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Xerox Moves Closer To Roll-Up Displays

It's developed a new ink and the process to use it to print semiconductors onto flexible stock; the effort could also lead to lower-cost RFID tags.

The day when computer displays and TVs roll up like a window shade moved a step closer to reality Friday as Xerox researchers said that they'd cracked one of the biggest problems in putting plastic circuits on flexible materials. The problem: ink.

According to Beng Ong, a Xerox fellow at the Xerox Research Centre of Canada, his team has developed both an ink-jet-like ink and the process to print semiconductors--one of the three elements of a circuit--using that ink onto flexible stock.

Circuits traditionally are made of silicon, a process that doesn't work on flexible materials. Xerox is among the companies that have been trying to come up with a low-cost alternative to silicon that could print flexible plastic transistors as easily as printing a newspaper. "The technology could lead to backplanes for LCDs that would roll up, or to 'electronic paper,' like a newspaper," Ong said.

The key to the new ink--and its printing technique--is that it can be used in the open air and at low temperatures, an important consideration when the goal is to drive down costs, said Ong.

The electrical properties of most liquid-based organic semiconductors degrade when exposed to oxygen in the atmosphere, which makes it tough to build functional transistors in ambient air, rather than under inert gas environments and at high temperatures.

The Xerox polythiophene-based ink has molecular characteristics that allow it to be processed into structurally ordered semiconductor nanoparticles. When dispersed in a liquid, these nanoparticles form a stable ink that can be sprayed in an ink-jet printing fashion to form organic transistor channel layers.

The ink could also be printed onto materials using other techniques, such as offset, screen, or stencil printing, added Ong.

Ong's team has also come up with ways to print flexible conductor and the dielectric components. The former, for instance, can be put onto flexible stock with a metal-based ink, then heat-treated to make it conductive. "We now have all the components to print a complete plastic circuit," said Ong.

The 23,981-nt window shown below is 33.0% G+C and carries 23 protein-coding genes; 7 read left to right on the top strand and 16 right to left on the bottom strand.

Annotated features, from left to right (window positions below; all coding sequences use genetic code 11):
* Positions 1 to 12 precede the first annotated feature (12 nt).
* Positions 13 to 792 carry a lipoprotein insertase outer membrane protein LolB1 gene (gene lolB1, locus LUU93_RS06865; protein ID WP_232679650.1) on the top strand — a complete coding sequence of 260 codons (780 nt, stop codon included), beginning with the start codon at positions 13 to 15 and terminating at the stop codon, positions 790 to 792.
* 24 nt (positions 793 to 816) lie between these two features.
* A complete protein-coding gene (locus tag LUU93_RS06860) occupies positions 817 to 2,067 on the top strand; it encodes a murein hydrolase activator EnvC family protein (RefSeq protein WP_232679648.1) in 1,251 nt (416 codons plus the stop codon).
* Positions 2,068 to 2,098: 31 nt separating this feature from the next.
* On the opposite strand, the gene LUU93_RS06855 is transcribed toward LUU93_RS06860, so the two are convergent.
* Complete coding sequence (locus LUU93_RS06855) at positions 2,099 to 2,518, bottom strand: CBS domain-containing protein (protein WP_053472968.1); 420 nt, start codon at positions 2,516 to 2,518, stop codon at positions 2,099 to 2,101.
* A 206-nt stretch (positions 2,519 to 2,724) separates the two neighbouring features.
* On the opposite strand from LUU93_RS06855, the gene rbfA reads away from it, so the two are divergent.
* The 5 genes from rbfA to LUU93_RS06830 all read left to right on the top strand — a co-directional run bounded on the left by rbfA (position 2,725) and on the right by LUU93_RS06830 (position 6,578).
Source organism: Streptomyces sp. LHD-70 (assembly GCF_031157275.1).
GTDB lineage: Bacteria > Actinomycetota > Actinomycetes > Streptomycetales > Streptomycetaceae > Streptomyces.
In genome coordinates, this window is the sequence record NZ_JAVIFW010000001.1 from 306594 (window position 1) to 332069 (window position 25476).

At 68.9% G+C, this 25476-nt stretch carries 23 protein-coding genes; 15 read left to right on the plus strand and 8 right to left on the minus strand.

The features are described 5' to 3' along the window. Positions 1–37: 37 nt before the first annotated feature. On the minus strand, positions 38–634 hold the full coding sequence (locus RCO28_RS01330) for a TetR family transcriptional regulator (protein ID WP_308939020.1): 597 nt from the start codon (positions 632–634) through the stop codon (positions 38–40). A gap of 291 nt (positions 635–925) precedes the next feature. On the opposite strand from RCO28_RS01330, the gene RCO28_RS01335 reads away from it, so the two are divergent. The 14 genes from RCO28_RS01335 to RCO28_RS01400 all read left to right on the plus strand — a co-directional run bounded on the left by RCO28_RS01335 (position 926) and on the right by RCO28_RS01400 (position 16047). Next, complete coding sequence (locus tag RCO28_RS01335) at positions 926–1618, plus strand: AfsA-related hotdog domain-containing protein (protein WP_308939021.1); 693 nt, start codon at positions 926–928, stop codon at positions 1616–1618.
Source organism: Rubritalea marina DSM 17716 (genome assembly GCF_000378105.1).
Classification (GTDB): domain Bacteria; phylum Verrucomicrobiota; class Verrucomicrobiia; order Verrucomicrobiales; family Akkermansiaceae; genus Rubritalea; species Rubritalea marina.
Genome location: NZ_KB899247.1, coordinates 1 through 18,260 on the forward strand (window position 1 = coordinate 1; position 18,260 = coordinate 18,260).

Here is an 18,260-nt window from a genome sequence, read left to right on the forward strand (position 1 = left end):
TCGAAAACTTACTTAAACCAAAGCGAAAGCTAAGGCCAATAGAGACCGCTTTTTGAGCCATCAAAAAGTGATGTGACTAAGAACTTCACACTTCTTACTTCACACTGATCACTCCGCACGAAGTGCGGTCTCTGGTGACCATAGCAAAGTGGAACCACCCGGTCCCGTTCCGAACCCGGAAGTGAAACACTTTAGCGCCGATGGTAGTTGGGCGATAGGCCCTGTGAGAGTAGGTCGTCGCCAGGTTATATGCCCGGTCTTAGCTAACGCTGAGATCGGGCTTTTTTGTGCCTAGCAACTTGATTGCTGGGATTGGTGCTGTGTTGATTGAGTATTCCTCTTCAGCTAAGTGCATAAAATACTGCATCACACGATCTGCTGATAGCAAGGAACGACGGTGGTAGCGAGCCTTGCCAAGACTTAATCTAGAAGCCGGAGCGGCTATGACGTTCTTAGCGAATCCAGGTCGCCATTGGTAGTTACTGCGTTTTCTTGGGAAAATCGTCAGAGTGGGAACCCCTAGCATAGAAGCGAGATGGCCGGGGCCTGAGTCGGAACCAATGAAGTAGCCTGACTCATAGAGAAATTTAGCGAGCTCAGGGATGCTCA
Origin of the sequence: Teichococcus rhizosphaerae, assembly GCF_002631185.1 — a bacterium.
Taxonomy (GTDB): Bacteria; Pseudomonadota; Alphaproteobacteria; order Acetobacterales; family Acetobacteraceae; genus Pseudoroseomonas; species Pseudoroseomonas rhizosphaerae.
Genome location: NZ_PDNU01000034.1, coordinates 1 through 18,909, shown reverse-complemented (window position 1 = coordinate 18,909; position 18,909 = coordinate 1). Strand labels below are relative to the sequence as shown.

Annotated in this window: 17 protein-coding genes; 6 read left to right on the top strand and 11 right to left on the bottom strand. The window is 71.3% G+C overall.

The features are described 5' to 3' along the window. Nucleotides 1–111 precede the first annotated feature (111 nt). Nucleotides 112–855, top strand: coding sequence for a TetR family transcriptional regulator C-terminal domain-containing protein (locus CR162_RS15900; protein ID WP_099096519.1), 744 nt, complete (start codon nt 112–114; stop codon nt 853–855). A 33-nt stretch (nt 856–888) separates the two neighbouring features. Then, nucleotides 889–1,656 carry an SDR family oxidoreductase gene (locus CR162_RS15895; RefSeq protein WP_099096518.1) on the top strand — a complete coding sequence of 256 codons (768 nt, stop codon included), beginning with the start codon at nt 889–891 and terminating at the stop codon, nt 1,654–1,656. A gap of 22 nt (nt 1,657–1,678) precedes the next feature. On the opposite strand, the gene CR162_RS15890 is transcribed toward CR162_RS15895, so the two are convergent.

One step still to be taken, however, is to meld the printing of the three components of a plastic transistor--semiconductor, conductor, and dielectric--at one time. So far, said Ong, they've been able to print only one at a time.

The three-year research effort by Ong and his XRCC team could also lead to low-cost RFID tags. "Tags now are extremely expensive, and impossible with current technology to place on low-ticket items, such as those in grocery stores," said Ong. Printing to plastic tags--especially at the low cost envisioned by Xerox with its low-temp, open-air ink--could solve that problem.

Under a grant from the National Institute of Standards and Technology Advanced Technology Program, Xerox is working with Motorola and Dow Chemical to develop these plastic integrated circuits. Using XRCC's materials and processes, Xerox's Palo Alto Research Center is ink-jet printing active-matrix addressed arrays as backplane circuits for displays. Motorola, meanwhile, is fabricating plastic circuits for various applications using commercial printing technologies.

Ong wouldn't commit to a definitive date when the XRCC ink and printing processes would make it into commercial products, saying only that he expects them to appear commercially "in the near future."

"The next step after research is to take it into development," Ong said of his technology. "That's a major step, and not always easy."

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